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Ways to Overcome Copyright Problems

In this age of instant communication, more and more ideas are being born and products created than ever before. With the current entrepreneurial trend, new business owners are creating never-before-seen content and services in order to better the world. With so much going on, it can be easy to create something that copies another person a little too closely. Luckily, there are several steps that can be taken to overcome copyright issues.

1. Get permission from the original owner.

When it comes to using copyrighted content, the only legal way to make use of the content is to contact the original owner and ask for permission. In the event this is impossible, there are websites like Creative Commons that offer royalty-free image and audio files that are free for commercial use.

2. Trademark and copyright your own content.

If you create something you intend to turn into a business or revenue stream, it is important to obtain legal rights to it. While it may be your intellectual property, you cannot prevent someone from creating a similar idea and starting a business based on it. It’s important to trademark and copyright your ideas in order to protect them.

3. Obtain a legal copyright.

Intellectual property can be copyrighted by simply putting the copyright symbol in front of it with your name. However, the Copyright Act covers certain topics that are not so easy to claim ownership of, including architectural and choreographic works. Speaking to a copyright lawyer is the way to go to properly claim ownership of your own work and prevent illegal copying of it.

4. Trademark your property.

A trademark differs from a copyright primarily in the things it protects. While a copyright is usually used to cover a creative work, trademarks are used to protect names, logos, symbols, and other corporate IPs. The process of trademarking a property is lengthy and complicated, so it’s best to consult professional help. You must first search to ensure no similar trademarks exist to the one you want to file; even if an existing trademark isn’t identical, one that is too similar can make it impossible for you file.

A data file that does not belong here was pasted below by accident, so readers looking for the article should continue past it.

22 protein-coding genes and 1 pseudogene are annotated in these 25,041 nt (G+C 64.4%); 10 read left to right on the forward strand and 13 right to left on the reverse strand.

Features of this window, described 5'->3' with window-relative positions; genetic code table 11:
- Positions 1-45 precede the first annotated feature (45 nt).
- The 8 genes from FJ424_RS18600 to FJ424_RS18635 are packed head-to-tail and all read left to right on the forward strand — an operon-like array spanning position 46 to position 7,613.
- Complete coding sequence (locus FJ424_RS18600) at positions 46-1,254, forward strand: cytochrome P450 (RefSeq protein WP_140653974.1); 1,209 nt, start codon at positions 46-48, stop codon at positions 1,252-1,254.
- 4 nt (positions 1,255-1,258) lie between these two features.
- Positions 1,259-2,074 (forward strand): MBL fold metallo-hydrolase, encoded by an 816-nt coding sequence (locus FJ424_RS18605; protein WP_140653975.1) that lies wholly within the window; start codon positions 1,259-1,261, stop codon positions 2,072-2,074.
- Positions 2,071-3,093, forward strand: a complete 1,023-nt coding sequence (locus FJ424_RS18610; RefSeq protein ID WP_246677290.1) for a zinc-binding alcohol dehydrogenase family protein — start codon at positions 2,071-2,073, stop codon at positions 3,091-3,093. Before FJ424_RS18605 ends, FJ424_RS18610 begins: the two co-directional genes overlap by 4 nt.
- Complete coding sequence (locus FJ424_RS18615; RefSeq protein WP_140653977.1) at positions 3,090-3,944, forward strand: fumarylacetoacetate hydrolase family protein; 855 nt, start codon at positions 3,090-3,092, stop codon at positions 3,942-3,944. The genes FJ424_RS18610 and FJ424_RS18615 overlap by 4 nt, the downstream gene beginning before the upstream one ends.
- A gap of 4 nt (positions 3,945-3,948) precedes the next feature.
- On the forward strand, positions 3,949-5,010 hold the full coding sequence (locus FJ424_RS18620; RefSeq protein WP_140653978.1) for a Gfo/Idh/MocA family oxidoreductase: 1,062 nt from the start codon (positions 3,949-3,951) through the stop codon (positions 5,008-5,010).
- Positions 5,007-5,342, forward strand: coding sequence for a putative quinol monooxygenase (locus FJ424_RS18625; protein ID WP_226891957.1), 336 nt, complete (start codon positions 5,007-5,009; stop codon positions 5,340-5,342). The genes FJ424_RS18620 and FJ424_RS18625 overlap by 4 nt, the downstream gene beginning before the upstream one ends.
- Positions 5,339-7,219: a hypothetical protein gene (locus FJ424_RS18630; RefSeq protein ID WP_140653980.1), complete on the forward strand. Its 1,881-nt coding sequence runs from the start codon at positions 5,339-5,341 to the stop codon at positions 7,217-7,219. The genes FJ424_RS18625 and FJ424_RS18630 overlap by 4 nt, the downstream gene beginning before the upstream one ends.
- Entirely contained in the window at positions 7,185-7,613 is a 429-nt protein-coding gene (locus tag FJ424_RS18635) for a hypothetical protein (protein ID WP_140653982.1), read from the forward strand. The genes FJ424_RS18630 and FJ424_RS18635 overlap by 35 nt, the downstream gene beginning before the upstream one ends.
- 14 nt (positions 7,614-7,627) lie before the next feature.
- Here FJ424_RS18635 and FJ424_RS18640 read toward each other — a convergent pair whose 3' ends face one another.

5. Remember: registration isn’t absolutely required.

Since 1978, there has been no formal requirement in the United States for copyrighted work to bear the copyright symbol. A novel, for instance, is protected as soon as it is ‘saved’ in a word document. That said, registering the work offers certain protections that proprietary copyrighting does not. A person can only sue over copyright issue if their copyright is registered. The restitution a person may receive for damages will only count after the content is registered, not before.

While it may be an extra step, taking the time to copyright and trademark your property, whether intellectual or physical, can protect it in ways that claiming ownership cannot. Copyright issues can pose a number of problems for content creators or those who want to use content, but knowing how to overcome this problems before they arise can prevent a lot of headaches.